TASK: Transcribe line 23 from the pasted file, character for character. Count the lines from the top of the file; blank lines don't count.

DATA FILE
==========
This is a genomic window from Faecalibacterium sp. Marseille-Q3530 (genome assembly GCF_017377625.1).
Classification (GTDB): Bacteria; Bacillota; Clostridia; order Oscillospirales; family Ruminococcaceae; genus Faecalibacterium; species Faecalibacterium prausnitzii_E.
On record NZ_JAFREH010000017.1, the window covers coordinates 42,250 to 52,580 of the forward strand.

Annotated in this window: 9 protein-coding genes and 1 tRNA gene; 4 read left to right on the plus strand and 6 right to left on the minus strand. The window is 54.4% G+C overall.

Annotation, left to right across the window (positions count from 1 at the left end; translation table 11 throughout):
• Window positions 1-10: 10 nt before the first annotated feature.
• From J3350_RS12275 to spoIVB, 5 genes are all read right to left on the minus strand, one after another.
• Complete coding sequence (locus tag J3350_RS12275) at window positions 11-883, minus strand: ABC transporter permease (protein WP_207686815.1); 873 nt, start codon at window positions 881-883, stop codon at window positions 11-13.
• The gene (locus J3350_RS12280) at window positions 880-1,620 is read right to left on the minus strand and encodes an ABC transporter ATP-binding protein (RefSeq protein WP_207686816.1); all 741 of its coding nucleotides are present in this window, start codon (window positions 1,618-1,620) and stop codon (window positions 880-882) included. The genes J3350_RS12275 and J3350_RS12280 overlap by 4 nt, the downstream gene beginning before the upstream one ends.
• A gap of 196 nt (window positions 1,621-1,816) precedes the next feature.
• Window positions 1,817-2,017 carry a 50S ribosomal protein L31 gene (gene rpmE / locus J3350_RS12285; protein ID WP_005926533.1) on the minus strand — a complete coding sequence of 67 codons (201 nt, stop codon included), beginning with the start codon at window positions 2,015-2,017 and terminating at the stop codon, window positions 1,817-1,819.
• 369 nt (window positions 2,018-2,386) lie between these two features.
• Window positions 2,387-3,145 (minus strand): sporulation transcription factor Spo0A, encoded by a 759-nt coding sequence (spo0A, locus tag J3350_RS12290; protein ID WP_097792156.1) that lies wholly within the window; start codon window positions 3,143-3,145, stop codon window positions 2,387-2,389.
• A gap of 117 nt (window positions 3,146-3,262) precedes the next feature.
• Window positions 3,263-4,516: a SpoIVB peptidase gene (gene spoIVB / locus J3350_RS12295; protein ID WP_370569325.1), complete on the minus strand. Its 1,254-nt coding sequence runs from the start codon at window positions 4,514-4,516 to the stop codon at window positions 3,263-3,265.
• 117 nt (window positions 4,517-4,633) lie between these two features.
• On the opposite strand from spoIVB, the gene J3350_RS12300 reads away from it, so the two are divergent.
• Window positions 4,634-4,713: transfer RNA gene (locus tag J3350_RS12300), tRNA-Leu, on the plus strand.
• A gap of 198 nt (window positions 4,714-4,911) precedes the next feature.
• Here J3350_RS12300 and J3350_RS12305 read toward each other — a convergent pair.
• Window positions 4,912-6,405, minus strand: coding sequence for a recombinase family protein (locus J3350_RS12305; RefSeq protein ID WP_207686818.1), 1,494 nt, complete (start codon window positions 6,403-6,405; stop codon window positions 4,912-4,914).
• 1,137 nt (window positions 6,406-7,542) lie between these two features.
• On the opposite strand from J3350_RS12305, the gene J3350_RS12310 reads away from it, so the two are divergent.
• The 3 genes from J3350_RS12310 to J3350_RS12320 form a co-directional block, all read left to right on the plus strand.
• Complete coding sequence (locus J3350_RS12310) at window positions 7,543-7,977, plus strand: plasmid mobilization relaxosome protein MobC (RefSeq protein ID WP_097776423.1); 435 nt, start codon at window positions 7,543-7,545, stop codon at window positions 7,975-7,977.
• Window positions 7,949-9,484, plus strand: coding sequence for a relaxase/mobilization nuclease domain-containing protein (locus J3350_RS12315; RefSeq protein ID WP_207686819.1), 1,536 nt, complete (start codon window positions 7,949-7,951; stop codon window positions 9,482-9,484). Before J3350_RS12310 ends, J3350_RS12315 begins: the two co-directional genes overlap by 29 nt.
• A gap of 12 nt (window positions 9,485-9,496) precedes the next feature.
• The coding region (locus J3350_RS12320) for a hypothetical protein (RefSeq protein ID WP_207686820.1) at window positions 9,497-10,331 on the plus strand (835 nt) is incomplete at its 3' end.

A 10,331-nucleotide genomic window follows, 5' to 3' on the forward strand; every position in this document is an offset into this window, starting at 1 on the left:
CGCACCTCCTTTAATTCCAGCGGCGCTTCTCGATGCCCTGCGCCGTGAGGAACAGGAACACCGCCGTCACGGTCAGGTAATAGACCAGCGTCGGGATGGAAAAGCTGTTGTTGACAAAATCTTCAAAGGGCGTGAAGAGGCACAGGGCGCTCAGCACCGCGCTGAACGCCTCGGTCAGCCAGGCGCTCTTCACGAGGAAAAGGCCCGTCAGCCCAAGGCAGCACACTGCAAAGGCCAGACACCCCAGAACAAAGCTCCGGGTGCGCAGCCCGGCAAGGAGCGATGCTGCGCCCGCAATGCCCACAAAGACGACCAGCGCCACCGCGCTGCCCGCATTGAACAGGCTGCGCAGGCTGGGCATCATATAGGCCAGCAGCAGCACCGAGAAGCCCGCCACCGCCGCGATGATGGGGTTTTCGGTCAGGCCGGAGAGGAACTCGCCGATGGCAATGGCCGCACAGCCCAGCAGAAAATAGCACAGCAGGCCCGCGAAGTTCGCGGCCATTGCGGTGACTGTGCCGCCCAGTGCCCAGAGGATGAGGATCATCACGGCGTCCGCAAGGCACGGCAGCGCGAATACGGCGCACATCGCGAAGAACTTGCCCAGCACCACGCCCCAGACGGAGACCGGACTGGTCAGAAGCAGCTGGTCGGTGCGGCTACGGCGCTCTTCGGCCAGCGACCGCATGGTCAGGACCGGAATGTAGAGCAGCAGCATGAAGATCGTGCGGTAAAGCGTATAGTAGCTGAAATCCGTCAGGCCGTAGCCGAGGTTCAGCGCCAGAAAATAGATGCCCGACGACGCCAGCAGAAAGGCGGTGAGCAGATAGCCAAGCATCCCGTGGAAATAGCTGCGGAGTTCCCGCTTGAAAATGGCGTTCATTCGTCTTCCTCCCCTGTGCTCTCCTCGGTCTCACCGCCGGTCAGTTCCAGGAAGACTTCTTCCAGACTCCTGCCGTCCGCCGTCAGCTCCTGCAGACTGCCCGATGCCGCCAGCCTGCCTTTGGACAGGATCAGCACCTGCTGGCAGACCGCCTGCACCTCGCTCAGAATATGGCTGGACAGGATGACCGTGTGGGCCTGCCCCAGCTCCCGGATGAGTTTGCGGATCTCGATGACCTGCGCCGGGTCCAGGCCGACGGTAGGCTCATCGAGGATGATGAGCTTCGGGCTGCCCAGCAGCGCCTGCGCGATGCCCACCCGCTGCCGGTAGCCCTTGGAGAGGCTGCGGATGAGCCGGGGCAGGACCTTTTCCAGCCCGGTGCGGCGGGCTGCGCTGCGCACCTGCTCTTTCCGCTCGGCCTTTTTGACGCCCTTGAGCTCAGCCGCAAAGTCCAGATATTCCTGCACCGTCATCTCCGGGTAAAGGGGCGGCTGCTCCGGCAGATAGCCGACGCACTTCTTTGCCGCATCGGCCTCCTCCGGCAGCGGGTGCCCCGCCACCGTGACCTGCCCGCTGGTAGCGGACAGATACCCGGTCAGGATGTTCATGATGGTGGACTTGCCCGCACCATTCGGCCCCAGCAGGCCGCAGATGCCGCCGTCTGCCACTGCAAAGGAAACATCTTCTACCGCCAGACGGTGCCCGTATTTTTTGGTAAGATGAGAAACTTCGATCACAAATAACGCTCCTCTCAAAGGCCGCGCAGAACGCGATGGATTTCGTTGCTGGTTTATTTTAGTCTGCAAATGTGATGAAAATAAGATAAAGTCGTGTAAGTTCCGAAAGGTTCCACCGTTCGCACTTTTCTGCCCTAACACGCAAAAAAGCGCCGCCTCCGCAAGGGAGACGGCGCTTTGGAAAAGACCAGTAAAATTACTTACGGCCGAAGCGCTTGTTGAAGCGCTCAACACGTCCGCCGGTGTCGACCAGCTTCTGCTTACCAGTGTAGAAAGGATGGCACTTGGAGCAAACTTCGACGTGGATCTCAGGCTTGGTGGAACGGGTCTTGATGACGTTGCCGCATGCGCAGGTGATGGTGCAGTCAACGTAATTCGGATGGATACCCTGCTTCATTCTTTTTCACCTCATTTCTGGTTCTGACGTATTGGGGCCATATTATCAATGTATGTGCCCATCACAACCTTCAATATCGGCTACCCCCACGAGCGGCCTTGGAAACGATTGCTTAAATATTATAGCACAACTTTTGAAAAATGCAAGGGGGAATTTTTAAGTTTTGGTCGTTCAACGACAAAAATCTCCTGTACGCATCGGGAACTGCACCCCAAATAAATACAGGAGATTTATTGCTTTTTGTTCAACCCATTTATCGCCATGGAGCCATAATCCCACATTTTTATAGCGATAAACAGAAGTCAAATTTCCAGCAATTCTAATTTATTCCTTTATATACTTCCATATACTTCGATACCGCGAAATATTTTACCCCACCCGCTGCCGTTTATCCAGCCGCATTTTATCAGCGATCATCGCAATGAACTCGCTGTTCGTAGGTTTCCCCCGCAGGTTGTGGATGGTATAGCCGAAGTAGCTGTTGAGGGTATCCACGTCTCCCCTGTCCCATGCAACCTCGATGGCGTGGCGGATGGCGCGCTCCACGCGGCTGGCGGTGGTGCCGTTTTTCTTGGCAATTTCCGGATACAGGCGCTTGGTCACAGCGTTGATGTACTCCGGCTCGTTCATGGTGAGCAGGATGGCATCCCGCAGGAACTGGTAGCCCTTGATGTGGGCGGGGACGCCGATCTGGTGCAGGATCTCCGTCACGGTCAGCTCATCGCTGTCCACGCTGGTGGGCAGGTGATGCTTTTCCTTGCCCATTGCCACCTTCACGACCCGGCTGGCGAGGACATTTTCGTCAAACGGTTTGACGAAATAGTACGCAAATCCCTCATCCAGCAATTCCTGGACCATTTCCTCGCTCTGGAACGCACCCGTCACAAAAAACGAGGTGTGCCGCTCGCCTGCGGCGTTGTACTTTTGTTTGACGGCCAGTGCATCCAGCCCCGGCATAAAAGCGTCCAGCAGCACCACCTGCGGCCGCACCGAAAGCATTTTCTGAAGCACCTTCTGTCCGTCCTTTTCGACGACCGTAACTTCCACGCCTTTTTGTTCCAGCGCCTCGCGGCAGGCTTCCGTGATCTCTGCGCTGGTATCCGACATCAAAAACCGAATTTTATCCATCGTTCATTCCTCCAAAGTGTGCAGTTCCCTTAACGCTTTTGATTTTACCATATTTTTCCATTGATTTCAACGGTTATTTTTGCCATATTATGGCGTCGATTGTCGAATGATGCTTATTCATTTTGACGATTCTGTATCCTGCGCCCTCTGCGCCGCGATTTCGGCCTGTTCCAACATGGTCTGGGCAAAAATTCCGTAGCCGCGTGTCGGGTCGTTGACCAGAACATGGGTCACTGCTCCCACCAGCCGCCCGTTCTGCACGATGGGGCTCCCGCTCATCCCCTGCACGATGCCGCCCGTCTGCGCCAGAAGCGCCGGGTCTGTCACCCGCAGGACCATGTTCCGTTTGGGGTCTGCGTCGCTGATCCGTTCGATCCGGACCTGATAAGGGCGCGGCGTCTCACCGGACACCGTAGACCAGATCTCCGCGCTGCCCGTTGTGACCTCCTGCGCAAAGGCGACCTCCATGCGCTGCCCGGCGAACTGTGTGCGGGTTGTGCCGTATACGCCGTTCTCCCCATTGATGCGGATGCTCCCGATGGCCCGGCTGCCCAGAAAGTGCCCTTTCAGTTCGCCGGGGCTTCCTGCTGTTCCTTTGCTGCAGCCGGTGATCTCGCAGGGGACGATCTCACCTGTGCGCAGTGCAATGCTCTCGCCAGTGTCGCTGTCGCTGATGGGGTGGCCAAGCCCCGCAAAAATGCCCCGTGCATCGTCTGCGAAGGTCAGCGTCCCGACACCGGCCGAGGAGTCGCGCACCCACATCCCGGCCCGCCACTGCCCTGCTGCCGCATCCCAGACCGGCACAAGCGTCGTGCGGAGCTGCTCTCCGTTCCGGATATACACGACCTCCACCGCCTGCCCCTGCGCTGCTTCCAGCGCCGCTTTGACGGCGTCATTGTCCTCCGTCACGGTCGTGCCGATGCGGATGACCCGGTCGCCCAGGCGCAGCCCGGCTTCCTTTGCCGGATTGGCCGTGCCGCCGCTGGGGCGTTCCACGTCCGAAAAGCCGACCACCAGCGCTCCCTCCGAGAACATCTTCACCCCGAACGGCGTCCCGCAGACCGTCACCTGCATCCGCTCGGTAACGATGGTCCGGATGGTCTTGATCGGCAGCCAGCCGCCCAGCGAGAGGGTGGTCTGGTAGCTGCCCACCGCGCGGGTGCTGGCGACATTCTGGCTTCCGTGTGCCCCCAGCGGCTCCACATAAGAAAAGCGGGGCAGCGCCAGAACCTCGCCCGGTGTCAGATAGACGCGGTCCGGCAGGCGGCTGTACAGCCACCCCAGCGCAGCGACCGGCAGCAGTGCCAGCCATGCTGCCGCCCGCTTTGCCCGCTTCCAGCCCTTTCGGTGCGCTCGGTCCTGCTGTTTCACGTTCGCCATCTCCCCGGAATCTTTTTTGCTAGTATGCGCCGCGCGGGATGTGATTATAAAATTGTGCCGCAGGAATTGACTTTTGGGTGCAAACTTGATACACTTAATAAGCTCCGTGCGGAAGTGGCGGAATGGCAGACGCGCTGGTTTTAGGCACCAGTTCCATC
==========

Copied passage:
• On the opposite strand from J3350_RS12305, the gene J3350_RS12310 reads away from it, so the two are divergent.